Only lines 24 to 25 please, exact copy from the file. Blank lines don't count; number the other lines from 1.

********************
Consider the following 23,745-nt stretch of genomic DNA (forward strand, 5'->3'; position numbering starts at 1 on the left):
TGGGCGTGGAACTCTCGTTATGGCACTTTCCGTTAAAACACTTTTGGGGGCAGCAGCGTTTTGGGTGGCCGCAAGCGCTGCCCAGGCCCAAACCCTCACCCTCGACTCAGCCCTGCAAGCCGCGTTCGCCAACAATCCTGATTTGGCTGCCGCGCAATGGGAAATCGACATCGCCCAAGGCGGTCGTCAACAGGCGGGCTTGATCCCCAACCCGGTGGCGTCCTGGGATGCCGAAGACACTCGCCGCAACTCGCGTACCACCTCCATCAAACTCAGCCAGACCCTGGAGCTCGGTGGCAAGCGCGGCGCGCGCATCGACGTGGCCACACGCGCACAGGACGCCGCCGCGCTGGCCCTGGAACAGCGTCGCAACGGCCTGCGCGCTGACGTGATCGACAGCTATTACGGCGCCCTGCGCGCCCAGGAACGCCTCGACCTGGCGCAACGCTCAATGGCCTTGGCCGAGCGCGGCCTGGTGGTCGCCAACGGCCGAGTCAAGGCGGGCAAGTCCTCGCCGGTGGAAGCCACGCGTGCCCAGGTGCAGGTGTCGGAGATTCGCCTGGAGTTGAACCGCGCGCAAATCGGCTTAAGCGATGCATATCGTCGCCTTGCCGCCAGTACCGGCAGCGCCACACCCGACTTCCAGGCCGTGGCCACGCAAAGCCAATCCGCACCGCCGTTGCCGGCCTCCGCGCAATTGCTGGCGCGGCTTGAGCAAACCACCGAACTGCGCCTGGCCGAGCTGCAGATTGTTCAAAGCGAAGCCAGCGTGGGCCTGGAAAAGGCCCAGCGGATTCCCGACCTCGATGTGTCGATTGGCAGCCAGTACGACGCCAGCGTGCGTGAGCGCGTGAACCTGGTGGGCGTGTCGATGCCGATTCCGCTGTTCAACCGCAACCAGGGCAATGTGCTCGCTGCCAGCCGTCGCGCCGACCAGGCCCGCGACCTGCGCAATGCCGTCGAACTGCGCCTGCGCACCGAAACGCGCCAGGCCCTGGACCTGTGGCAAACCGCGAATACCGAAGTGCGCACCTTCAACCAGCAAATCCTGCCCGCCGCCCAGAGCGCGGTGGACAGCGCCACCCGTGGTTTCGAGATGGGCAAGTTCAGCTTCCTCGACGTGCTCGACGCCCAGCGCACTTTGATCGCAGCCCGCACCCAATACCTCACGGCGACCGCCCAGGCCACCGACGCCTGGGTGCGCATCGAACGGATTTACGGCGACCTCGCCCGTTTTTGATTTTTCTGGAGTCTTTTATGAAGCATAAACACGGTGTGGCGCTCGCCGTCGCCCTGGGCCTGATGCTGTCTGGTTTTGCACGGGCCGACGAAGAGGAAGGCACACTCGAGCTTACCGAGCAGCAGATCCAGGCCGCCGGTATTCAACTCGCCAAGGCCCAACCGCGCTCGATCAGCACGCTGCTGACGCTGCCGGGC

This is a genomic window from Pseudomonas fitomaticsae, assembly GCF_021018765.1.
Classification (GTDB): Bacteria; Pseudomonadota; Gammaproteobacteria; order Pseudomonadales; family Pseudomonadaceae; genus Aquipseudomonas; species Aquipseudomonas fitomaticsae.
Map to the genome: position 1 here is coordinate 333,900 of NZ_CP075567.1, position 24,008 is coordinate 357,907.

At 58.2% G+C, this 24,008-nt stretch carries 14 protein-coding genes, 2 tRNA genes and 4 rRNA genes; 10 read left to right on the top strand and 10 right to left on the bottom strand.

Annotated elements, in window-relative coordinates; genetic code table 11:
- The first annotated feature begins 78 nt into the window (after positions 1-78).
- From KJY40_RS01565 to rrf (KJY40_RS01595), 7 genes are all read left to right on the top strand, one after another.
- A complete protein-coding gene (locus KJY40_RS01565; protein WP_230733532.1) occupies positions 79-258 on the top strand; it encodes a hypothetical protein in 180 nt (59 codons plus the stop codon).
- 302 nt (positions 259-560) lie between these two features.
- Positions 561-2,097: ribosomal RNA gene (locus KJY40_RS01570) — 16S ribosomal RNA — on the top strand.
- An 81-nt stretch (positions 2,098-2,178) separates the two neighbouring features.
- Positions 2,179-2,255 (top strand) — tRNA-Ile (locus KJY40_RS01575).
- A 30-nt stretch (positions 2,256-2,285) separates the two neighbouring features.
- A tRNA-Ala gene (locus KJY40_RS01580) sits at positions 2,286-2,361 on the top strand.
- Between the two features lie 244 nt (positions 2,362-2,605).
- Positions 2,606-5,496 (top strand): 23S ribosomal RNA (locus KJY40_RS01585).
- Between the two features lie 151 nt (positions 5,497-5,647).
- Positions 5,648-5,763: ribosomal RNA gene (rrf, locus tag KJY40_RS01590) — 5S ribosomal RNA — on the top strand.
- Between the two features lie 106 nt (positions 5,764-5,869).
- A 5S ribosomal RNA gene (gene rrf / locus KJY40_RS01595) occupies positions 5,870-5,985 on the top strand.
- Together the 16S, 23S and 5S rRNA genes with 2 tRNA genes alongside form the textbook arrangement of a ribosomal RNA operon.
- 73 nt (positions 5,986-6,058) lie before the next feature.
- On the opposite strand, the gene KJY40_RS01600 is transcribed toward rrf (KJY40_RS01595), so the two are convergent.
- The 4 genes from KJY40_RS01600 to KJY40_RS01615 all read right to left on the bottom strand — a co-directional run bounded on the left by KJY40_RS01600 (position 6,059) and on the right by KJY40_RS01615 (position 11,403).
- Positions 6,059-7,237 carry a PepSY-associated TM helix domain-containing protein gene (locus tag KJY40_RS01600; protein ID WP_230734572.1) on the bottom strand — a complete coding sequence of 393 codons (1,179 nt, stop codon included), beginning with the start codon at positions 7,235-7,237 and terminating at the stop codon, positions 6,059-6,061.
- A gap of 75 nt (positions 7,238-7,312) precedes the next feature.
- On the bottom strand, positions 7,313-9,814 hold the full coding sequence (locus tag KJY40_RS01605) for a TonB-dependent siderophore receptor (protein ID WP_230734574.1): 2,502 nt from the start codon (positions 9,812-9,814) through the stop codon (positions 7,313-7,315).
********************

- 73 nt (positions 5,986-6,058) lie before the next feature.
- On the opposite strand, the gene KJY40_RS01600 is transcribed toward rrf (KJY40_RS01595), so the two are convergent.